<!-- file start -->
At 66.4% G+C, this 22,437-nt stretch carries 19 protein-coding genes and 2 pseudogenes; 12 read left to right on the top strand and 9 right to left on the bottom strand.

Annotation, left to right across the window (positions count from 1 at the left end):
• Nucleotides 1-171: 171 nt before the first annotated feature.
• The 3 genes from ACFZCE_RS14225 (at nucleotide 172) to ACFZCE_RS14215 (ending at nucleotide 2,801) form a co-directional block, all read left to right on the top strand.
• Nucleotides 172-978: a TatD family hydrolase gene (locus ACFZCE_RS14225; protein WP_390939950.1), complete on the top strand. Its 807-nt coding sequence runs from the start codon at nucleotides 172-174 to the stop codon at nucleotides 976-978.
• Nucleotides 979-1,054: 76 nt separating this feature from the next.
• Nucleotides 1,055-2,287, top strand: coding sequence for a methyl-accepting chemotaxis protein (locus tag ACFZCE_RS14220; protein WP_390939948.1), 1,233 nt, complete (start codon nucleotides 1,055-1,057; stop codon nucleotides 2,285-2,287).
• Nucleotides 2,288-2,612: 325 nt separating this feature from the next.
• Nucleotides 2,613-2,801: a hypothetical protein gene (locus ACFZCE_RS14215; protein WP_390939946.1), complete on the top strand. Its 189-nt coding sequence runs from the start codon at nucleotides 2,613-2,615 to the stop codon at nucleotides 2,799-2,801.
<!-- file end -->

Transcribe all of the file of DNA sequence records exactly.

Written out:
At 66.4% G+C, this 22,437-nt stretch carries 19 protein-coding genes and 2 pseudogenes; 12 read left to right on the top strand and 9 right to left on the bottom strand.

Annotation, left to right across the window (positions count from 1 at the left end):
• Nucleotides 1-171: 171 nt before the first annotated feature.
• The 3 genes from ACFZCE_RS14225 (at nucleotide 172) to ACFZCE_RS14215 (ending at nucleotide 2,801) form a co-directional block, all read left to right on the top strand.
• Nucleotides 172-978: a TatD family hydrolase gene (locus ACFZCE_RS14225; protein WP_390939950.1), complete on the top strand. Its 807-nt coding sequence runs from the start codon at nucleotides 172-174 to the stop codon at nucleotides 976-978.
• Nucleotides 979-1,054: 76 nt separating this feature from the next.
• Nucleotides 1,055-2,287, top strand: coding sequence for a methyl-accepting chemotaxis protein (locus tag ACFZCE_RS14220; protein WP_390939948.1), 1,233 nt, complete (start codon nucleotides 1,055-1,057; stop codon nucleotides 2,285-2,287).
• Nucleotides 2,288-2,612: 325 nt separating this feature from the next.
• Nucleotides 2,613-2,801: a hypothetical protein gene (locus ACFZCE_RS14215; protein WP_390939946.1), complete on the top strand. Its 189-nt coding sequence runs from the start codon at nucleotides 2,613-2,615 to the stop codon at nucleotides 2,799-2,801.